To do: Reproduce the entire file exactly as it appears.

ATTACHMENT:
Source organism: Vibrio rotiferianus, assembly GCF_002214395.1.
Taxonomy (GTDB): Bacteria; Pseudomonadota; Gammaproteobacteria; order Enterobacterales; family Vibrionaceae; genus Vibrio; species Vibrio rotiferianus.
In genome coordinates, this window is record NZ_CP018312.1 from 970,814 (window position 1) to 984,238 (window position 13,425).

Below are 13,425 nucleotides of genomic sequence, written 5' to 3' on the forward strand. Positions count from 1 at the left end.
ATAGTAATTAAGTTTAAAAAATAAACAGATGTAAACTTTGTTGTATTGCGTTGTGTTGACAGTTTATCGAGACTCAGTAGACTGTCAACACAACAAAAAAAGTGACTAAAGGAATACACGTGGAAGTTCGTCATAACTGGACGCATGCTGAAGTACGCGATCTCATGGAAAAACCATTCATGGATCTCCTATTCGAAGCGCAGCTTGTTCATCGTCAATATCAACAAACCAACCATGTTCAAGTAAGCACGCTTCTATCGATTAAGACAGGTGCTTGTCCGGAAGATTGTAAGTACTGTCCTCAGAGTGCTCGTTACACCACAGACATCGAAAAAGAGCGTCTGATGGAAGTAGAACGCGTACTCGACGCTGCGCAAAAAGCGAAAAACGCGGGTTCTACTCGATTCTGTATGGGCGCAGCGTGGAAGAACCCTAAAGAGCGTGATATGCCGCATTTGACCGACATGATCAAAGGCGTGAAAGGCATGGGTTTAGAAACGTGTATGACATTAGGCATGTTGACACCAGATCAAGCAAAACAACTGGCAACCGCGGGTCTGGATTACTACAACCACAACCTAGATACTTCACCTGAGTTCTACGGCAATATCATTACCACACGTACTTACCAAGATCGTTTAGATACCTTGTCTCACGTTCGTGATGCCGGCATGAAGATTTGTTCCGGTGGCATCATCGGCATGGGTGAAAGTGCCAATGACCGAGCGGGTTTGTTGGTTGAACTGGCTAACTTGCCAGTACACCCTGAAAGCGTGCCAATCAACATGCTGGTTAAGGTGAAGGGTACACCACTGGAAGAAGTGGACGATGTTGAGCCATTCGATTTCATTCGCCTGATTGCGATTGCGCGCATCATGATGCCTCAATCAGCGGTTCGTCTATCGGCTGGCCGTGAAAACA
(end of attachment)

Source organism: Vibrio rotiferianus, assembly GCF_002214395.1.
Taxonomy (GTDB): Bacteria; Pseudomonadota; Gammaproteobacteria; order Enterobacterales; family Vibrionaceae; genus Vibrio; species Vibrio rotiferianus.
In genome coordinates, this window is record NZ_CP018312.1 from 970,814 (window position 1) to 984,238 (window position 13,425).

Below are 13,425 nucleotides of genomic sequence, written 5' to 3' on the forward strand. Positions count from 1 at the left end.
ATAGTAATTAAGTTTAAAAAATAAACAGATGTAAACTTTGTTGTATTGCGTTGTGTTGACAGTTTATCGAGACTCAGTAGACTGTCAACACAACAAAAAAAGTGACTAAAGGAATACACGTGGAAGTTCGTCATAACTGGACGCATGCTGAAGTACGCGATCTCATGGAAAAACCATTCATGGATCTCCTATTCGAAGCGCAGCTTGTTCATCGTCAATATCAACAAACCAACCATGTTCAAGTAAGCACGCTTCTATCGATTAAGACAGGTGCTTGTCCGGAAGATTGTAAGTACTGTCCTCAGAGTGCTCGTTACACCACAGACATCGAAAAAGAGCGTCTGATGGAAGTAGAACGCGTACTCGACGCTGCGCAAAAAGCGAAAAACGCGGGTTCTACTCGATTCTGTATGGGCGCAGCGTGGAAGAACCCTAAAGAGCGTGATATGCCGCATTTGACCGACATGATCAAAGGCGTGAAAGGCATGGGTTTAGAAACGTGTATGACATTAGGCATGTTGACACCAGATCAAGCAAAACAACTGGCAACCGCGGGTCTGGATTACTACAACCACAACCTAGATACTTCACCTGAGTTCTACGGCAATATCATTACCACACGTACTTACCAAGATCGTTTAGATACCTTGTCTCACGTTCGTGATGCCGGCATGAAGATTTGTTCCGGTGGCATCATCGGCATGGGTGAAAGTGCCAATGACCGAGCGGGTTTGTTGGTTGAACTGGCTAACTTGCCAGTACACCCTGAAAGCGTGCCAATCAACATGCTGGTTAAGGTGAAGGGTACACCACTGGAAGAAGTGGACGATGTTGAGCCATTCGATTTCATTCGCCTGATTGCGATTGCGCGCATCATGATGCCTCAATCAGCGGTTCGTCTATCGGCTGGCCGTGAAAACA